RTU

From Academic Kids

A RTU, or Remote Terminal Unit is a device which interfaces objects in the physical world to a DCS or SCADA system by transmitting telemetry data to the system and/or altering the state of connected objects based on control messages received from the system.

A typical RTU has a network interface (usually either Ethernet, proprietary, or both), a simple processor, some environmental sensors, some override switches, and a bus which it uses to communicate with devices and/or interface boards. This bus is sometimes called a device bus or a field bus. Standards include the ISO Controller Area Network (ISO 11898), MODBUS, and others. Many vendors provide proprietary buses for their equipment; examples include Allen-Bradley's Data Highway and HSQ Technology's MISERnet. Sometimes a device or field bus standard can be used to interconnect RTUs and host systems as well as field devices and RTUs.

Interface boards come in analog and digital flavors, and are typically designed for input only, output only, or both. These main types of interface boards are often abbreviated as "DI" (digital input), "AO" (analog output), and so forth. These categories are further subdivided based on the range of inputs, the amount of protection against voltage surges, and the amount of intelligence on the interface board. Sometimes an RTU or PLC has integral interfaces used to allow the deployment of only a RTU (without a bus and interface modules) to monitor or control just a few devices.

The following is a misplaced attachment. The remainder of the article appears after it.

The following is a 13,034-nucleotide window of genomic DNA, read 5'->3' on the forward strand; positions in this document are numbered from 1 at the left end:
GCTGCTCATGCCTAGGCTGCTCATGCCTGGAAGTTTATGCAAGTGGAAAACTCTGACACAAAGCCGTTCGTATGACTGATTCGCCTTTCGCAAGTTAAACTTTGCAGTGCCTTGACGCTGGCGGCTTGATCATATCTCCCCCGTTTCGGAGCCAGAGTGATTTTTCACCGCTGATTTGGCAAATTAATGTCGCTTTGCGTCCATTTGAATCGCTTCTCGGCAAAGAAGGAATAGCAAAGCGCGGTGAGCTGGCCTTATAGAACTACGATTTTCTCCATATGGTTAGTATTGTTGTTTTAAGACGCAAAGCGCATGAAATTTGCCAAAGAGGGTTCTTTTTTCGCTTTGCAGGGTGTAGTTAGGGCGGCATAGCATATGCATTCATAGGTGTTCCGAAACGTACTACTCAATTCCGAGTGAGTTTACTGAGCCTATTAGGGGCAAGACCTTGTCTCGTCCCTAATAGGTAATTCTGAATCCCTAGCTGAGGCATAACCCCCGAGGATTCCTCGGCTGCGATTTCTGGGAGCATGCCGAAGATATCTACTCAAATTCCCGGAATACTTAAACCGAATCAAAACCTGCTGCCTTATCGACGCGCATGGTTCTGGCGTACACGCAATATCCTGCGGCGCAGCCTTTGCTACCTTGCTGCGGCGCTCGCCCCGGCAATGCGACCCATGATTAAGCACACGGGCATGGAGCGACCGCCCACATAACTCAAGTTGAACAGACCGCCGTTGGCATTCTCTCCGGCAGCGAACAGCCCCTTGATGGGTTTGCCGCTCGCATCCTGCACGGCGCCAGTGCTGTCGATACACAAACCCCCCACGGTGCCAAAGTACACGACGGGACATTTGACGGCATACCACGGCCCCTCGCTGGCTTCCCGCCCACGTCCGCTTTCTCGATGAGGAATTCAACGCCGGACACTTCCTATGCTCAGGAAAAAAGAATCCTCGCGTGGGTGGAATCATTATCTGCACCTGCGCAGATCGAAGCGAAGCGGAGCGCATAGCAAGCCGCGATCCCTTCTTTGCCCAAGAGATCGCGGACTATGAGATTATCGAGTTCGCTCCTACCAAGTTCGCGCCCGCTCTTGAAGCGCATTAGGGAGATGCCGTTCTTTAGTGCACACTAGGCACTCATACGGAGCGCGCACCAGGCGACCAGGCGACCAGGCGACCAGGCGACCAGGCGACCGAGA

The interface boards are in turn connected to physical objects using wires. A typical application found in most SCADA implementations is to connect high current capacity relays to a digital output (or "DO") board to switch power on and off to devices in the field. The DO board switches voltage to the coil in the relay, which closes the high current contacts, which completes the power circuit to the device. Analog inputs are usually 24 V with a current range between 4 and 20 milliamperes; the RTU or host system then translates this into the appropriate units such as gallons of water left or temperature before presenting the data to the user via the HMI or MMI.

Modern RTUs are usually capable of executing simple programs autonomously without involving the host computers of the DCS or SCADA system to simplify deployment, and to provide redundancy for safety reasons. A RTU in a modern water management system will typically have code to modify its behavior when physical override switches on the RTU are toggled during maintenance by maintenance personnel. This is done for safety reasons; a miscommunication between the system operators and the maintenance personnel could cause system operators to mistakenly enable power to a water pump when it is being replaced, for example.

RTUs and PLCs are increasingly beginning to overlap in responsibilities, and many vendors sell RTUs with PLC-like features and vice versa. The industry has standardized on the IEC 61131-3 functional block language for creating programs to run on RTUs and PLCs, although nearly all vendors also offer proprietary alternatives and associated development environments.


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